Prior to 2021, Homeowners’ Associations (“HOAs”) had fairly broad discretion to prohibit rentals in condominium communities. AB 3182, effective January 1, 2021, added Civil Code section 4741, which imposed limitations on this broad authority, including restricting an HOAs’ ability to impose certain rental restrictions in their CC&Rs (or Declaration of Covenants, Conditions and Restrictions). AB 3182 required an HOA to amend their CC&Rs to reflect these changes, and imposed a short timeline for compliance, which ultimately proved to be problematic for HOAs. In an effort to ameliorate these compliance problems, the Legislature amended Civil Code section 4147, via AB 1584, on September 28, 2021.
Background: AB 3182
AB 3182 prohibits HOAs from adopting or enforcing rental restrictions that limit rentals to less than 25% of the condominiums in the association. In other words, HOAs can only require that a maximum of 75% of the condominiums be owner-occupied. That cap is not applicable to units that are also occupied by an owner (i.e., an owner that rents a room in his/her condo). AB 3182 also prohibits HOAs from imposing minimum lease requirements for periods of more than 30 days. For example, this means that your CC&Rs cannot force you to impose a minimum lease commitment of six months on a tenant. However, the statute continues to allow prohibition of transient or short-term rental for periods of 30 days or less.
The new law does not affect the right of an owner who acquired his/her condominium before the effective date of the statute to rent or lease their property. In other words, HOAs may not subject homeowners to new rental restrictions if they bought their unit before the new restrictions were enacted. Finally, HOAs who willfully violate new section 4741 shall be liable to the applicant homeowner for actual damages, and shall pay a civil penalty to the applicant homeowner in an amount not to exceed $1,000.
AB 3182’s short time for compliance — December 31, 2021 — proved problematic for several reasons. For one, many HOAs encountered resistance from members who objected to the new law. This resulted in stalling the amendment process, which requires member involvement. In enacting AB 3182, the Legislature failed to take into account this costly, and often time-consuming CC&R amendment procedure. The law requires that CC&R amendments be done via member “secret ballots”, and sometimes even requires mortgage lenders’ approvals, which can be difficult to obtain. This, along with general resistance to the new law, impacted HOAs’ ability to come compliant by the end of 2021.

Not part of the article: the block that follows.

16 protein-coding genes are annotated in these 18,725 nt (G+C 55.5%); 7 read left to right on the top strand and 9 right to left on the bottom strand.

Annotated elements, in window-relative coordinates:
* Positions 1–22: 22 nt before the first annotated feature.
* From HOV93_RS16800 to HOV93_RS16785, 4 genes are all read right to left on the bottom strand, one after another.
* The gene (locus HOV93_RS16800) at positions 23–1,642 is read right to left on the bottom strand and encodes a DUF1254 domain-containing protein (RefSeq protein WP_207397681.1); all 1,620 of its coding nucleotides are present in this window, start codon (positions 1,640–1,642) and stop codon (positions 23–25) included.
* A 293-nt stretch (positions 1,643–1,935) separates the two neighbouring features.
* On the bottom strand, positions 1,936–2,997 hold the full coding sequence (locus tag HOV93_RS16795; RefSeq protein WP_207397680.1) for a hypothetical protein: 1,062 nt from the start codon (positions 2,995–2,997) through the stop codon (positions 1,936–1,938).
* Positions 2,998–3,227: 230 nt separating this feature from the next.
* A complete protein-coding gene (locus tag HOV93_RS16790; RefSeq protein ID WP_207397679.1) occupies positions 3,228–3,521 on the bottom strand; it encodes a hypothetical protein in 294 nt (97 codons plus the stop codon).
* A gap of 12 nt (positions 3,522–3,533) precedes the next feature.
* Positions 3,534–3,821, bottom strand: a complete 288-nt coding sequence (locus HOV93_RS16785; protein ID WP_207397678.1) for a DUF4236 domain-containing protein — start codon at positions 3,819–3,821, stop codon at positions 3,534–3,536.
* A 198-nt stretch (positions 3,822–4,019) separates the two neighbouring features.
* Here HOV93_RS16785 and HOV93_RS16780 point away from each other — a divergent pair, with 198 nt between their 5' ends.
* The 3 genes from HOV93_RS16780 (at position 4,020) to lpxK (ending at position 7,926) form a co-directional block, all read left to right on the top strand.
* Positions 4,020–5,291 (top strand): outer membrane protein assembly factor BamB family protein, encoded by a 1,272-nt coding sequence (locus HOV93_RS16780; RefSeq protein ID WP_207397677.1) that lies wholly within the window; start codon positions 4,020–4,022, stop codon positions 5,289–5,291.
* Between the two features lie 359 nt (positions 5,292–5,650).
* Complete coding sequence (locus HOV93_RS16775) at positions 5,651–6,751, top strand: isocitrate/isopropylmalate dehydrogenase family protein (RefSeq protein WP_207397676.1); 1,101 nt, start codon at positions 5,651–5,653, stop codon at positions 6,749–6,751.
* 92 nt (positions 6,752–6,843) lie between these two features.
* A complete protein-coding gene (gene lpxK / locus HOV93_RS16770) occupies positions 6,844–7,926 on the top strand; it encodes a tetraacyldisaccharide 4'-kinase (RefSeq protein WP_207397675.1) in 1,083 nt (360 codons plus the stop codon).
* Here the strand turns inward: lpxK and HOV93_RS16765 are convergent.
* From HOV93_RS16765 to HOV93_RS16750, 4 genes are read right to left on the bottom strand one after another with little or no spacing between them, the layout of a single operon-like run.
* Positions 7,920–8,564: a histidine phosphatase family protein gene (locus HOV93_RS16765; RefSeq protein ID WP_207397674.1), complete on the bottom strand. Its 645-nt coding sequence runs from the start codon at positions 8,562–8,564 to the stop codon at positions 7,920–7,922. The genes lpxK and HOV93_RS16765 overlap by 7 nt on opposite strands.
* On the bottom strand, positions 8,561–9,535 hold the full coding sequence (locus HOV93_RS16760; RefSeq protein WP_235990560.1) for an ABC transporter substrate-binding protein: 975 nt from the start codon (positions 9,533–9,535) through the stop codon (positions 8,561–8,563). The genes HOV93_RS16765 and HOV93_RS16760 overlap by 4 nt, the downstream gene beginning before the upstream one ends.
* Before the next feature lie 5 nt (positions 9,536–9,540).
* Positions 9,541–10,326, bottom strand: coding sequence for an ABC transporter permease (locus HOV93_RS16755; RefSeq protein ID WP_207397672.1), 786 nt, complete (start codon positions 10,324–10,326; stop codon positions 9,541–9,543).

AB 1584 Changes
AB 1584, signed by Governor Newsom on September 28, 2021, seeks to address these compliance challenges. The new law, amending Civil Code section 4147, invests sole authority to amend the CC&Rs to remove rental restrictions in the HOAs’ board— member approval is no longer needed. Before proceeding, the board must give notice of the amendment for the members’ consideration at least 28 days before approving the amendment. The notice to the members shall include the text of the amendment and a description of the purpose and effect of the amendment. The decision on the amendment shall be made at a board meeting, after consideration of any comments made by the members. The extension of HOA board authority to amend CC&Rs on their own is limited to Civil Code section 4147’s new rental restrictions. That is, a HOA’s board may not make any other change to CC&Rs without the members’ approval as provided by law. AB 1584 also extended AB 3182’s compliance deadline from December 31, 2021 to July 1, 2022.
If your HOA is not taking the necessary steps to amend your CC&Rs to remove any prohibited rental restrictions, do not hesitate to contact us for assistance.
The attorneys at Zacks, Freedman & Patterson can assist you with compliance with AB 1584, AB 3182 or any other real estate matters. Contact us at your convenience to request a consultation.
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